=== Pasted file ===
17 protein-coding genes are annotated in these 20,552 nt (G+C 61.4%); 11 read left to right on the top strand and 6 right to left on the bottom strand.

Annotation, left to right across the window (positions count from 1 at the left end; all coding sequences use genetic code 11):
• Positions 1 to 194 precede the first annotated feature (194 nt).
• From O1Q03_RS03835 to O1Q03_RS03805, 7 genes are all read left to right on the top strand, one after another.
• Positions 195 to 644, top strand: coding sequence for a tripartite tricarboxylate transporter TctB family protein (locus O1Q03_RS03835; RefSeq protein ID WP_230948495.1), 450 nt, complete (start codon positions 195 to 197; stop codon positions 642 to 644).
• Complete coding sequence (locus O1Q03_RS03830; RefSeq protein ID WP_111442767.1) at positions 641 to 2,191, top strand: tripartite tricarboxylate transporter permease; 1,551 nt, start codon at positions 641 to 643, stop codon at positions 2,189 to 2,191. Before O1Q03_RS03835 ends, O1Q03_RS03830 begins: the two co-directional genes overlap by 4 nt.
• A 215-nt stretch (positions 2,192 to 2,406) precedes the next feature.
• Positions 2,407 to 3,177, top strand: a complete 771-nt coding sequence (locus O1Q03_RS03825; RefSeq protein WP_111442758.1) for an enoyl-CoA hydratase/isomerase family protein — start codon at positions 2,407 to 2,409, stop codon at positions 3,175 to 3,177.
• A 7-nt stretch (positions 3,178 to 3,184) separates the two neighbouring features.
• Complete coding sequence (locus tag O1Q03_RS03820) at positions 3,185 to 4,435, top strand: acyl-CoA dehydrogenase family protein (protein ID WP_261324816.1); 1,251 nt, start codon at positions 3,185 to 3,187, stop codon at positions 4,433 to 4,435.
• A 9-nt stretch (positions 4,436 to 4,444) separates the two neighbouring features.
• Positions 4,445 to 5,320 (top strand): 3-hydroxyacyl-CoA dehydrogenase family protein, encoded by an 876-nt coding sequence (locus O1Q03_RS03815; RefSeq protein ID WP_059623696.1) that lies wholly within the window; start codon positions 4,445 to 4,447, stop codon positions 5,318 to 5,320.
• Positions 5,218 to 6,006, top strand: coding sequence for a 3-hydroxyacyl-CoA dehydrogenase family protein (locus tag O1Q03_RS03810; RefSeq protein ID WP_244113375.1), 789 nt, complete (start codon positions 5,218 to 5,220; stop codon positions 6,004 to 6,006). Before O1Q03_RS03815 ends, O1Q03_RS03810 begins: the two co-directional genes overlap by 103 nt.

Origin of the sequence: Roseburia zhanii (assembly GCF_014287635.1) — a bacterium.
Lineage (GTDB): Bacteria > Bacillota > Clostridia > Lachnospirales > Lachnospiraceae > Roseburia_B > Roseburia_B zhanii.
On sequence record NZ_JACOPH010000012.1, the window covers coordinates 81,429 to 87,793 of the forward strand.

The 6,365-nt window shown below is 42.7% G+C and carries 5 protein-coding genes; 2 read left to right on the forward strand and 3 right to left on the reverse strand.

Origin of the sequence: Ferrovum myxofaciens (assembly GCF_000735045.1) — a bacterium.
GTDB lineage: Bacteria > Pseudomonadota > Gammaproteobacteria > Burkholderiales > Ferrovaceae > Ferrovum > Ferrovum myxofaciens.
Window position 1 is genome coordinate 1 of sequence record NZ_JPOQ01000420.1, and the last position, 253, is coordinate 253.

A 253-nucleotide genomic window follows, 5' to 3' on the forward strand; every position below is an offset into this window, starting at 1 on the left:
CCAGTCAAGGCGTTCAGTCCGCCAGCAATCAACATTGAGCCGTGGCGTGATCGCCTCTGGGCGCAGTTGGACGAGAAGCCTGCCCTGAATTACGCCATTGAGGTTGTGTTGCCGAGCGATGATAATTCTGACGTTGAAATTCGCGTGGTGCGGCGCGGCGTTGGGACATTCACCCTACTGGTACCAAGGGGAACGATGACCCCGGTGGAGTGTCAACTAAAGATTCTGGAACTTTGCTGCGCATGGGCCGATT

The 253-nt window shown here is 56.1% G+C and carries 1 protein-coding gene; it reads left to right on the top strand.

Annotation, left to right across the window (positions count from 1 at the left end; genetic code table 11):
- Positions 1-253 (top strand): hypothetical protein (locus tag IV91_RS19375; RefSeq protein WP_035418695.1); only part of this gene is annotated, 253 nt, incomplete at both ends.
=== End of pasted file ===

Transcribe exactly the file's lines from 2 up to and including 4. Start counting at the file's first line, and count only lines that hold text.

Annotation, left to right across the window (positions count from 1 at the left end; all coding sequences use genetic code 11):
• Positions 1 to 194 precede the first annotated feature (194 nt).
• From O1Q03_RS03835 to O1Q03_RS03805, 7 genes are all read left to right on the top strand, one after another.